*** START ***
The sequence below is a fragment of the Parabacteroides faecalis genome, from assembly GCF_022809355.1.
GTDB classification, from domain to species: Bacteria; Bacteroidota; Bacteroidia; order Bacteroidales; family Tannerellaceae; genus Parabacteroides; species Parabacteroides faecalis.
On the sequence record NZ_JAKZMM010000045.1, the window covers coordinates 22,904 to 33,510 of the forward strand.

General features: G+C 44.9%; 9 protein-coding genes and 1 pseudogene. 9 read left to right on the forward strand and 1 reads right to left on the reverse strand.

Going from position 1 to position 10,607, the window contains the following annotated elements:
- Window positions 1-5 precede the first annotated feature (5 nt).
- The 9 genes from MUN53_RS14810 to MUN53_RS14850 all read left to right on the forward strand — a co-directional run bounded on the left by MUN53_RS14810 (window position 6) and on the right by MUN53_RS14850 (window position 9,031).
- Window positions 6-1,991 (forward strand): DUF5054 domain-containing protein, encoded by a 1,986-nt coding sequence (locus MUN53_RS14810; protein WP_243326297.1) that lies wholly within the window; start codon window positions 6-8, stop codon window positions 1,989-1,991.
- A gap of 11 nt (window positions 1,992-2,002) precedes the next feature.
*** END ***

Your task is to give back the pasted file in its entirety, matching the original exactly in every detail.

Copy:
The sequence below is a fragment of the Parabacteroides faecalis genome, from assembly GCF_022809355.1.
GTDB classification, from domain to species: Bacteria; Bacteroidota; Bacteroidia; order Bacteroidales; family Tannerellaceae; genus Parabacteroides; species Parabacteroides faecalis.
On the sequence record NZ_JAKZMM010000045.1, the window covers coordinates 22,904 to 33,510 of the forward strand.

General features: G+C 44.9%; 9 protein-coding genes and 1 pseudogene. 9 read left to right on the forward strand and 1 reads right to left on the reverse strand.

Going from position 1 to position 10,607, the window contains the following annotated elements:
- Window positions 1-5 precede the first annotated feature (5 nt).
- The 9 genes from MUN53_RS14810 to MUN53_RS14850 all read left to right on the forward strand — a co-directional run bounded on the left by MUN53_RS14810 (window position 6) and on the right by MUN53_RS14850 (window position 9,031).
- Window positions 6-1,991 (forward strand): DUF5054 domain-containing protein, encoded by a 1,986-nt coding sequence (locus MUN53_RS14810; protein WP_243326297.1) that lies wholly within the window; start codon window positions 6-8, stop codon window positions 1,989-1,991.
- A gap of 11 nt (window positions 1,992-2,002) precedes the next feature.